- You could say something that inadvertently hurts your business partner or vice versa.
- You could be misunderstood.
- You might fail to agree because your opinion and that of your business partner are too far apart.
Recognize that those potential possibilities underscore the importance of having this crucial conversation; if you let this tension linger, the resulting discussion will likely be even more volatile than if you’d addressed your differences earlier.
The Rules of Engagement
When approaching your business partner about scheduling a difficult conversation, such as the potential for ending your business partnership, create conditions - agreed-upon rules of engagement - where both of you feel safe to speak your minds.
These conversations “often go awry not because of the content of the conversation, but because others believe that the painful and pointed content means that you have a malicious intent.” (Patterson et al, 68-69).
To avoid this misunderstanding, make sure your business partner knows that you share:
- Mutual Purpose: You are both working towards a common goal and care about each other’s interests and values in reaching that goal (69).
- Mutual Respect: Does your business partner believe that you respect them? If not, rather than addressing the critical issues, the conversation may veer into an exercise in defending dignity (71).
Project a feeling of goodwill, safety, and shared interests when approaching your business partner about scheduling a critical conversation. You both need to be able to speak your mind on a subject where the truth could be hurtful or at least challenging to hear.
Confidence, Humility and Skill
Patterson et al. demonstrate that it is easier for both partners to feel safe in the conversation when you approach it with confidence, humility and skill (Patterson et al., 121-122).
Begin the crucial conversation itself by agreeing to these guidelines:
- Embody confidence and humility in how you approach this crucial conversation.
- Be firm in your belief that this conversation must address the most thorny issues for you and your business partner.
- Acknowledge that both you and your business partner have important things to contribute.
- Do not let your desire to be “right” or any urge to come out on top get in the way of finding common ground and shared understanding.
- Speak from a place of humility.
- To keep tension lower, acknowledge that your business partner brings a different and valuable perspective.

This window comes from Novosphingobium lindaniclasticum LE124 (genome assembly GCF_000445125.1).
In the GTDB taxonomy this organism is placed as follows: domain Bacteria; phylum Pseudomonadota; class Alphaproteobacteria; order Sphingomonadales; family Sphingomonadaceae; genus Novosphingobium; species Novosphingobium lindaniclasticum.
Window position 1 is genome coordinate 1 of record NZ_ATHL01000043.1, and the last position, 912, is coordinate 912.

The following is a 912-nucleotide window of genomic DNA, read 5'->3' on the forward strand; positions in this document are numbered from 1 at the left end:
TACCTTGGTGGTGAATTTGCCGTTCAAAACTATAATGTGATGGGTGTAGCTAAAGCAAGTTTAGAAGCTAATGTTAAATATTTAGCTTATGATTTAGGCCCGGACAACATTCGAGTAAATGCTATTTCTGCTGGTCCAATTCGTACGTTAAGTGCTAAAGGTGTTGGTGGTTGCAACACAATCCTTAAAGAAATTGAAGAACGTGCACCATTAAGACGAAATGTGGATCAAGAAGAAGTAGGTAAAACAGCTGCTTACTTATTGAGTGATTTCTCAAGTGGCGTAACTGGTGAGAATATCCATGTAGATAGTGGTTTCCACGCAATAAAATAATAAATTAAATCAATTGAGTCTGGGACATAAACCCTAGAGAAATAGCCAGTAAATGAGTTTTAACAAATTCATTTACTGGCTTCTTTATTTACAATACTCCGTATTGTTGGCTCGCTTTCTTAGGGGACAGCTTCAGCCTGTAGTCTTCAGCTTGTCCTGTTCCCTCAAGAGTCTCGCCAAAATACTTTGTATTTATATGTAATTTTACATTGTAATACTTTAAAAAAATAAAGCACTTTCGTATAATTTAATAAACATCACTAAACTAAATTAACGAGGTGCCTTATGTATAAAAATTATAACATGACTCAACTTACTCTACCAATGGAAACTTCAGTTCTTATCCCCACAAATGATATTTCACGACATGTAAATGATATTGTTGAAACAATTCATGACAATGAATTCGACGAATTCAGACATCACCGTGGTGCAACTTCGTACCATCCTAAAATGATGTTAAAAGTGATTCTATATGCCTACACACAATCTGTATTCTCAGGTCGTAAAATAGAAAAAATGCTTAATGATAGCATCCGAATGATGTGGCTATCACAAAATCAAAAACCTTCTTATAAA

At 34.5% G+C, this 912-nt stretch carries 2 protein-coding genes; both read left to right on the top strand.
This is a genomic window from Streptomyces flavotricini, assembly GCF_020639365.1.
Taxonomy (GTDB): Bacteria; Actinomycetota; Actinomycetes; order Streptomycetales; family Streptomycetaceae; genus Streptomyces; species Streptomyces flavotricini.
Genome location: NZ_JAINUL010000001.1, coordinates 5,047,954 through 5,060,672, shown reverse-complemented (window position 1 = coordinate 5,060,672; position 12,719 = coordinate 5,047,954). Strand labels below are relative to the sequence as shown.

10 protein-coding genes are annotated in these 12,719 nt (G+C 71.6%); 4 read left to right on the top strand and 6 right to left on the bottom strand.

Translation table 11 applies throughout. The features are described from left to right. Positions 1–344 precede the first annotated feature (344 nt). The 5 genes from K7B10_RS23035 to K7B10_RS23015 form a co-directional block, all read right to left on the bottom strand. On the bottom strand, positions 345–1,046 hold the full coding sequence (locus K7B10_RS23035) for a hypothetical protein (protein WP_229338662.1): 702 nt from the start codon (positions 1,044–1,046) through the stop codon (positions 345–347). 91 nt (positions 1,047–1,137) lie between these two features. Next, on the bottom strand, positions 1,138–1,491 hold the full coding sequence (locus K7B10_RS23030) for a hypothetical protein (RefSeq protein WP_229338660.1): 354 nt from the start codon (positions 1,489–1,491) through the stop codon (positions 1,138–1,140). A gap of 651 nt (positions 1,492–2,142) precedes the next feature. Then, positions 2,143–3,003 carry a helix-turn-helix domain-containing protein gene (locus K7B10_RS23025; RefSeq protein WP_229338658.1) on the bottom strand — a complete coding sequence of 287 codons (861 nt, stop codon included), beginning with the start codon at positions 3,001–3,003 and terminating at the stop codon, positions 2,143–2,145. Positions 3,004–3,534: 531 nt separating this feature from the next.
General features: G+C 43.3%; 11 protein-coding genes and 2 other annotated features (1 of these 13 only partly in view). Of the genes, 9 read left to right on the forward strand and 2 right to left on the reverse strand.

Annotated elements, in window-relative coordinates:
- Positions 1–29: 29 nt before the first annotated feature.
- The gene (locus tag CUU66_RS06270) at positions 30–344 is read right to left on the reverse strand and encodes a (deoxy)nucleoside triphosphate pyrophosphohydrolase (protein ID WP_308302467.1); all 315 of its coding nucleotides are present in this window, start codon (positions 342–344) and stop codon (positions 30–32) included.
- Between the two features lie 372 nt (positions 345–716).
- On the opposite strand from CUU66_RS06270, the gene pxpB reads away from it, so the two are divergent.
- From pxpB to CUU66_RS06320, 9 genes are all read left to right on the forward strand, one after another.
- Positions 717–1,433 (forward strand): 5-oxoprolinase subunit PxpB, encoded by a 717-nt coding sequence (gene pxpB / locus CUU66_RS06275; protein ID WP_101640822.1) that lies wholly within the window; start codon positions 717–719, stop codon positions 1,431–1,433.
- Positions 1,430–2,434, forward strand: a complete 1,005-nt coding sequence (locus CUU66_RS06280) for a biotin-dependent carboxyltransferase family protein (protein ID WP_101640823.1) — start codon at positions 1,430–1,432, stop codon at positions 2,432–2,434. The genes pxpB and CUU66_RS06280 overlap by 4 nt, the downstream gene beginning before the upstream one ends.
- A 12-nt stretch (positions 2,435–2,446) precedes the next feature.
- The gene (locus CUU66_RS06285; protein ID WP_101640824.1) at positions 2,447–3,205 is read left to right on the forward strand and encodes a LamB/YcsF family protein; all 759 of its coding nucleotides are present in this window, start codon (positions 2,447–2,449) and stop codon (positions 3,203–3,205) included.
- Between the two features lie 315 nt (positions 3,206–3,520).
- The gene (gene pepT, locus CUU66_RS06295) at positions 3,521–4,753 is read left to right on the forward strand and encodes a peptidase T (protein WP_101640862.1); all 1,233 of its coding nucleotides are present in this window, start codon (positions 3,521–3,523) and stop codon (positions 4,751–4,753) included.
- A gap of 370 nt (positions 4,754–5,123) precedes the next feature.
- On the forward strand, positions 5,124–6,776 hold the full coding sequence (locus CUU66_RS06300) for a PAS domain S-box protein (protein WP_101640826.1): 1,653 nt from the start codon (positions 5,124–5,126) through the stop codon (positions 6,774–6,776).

- Please recognize that the more you have difficult conversations, the easier the process feels and the less daunting they become.
Show You Respect Your Business Partner's Feelings
If your business partner knows you respect their feelings and opinions regarding your partnership, approaching the conversation will be much easier.
At the very least, you can start from the mutual interest you have in making the best decisions for the future of your business.
Finding shared points of interest can help build a meaningful foundation on which to have difficult conversations, particularly if the trust or respect between you has frayed.
Facilitating Risky Discussions with a Business Partners Counselor
Enlisting an experienced Business Partners Counselor to facilitate risky discussions between you and your business partner can make it easier to work through critical decisions about the future of your business.
The problematic dynamics associated with high-stakes conversations - including volatile emotions, possible misunderstanding, and a tendency to blame each other - take neutrality, skill, and care to navigate successfully.
Find the Right Professional for You and Your Business Partner
Employing the expertise of a professional with extensive couples counseling and business consulting experience can leverage those skills to bring clarity to the thorny issues that led to the current crisis as business partners and co-owners.
A marriage counselor has a high comfort level facilitating difficult conversations between partners. In this profession, relationship experts help couples face crisis-level discussions - even monumental ones, such as deciding whether or not to end their relationship.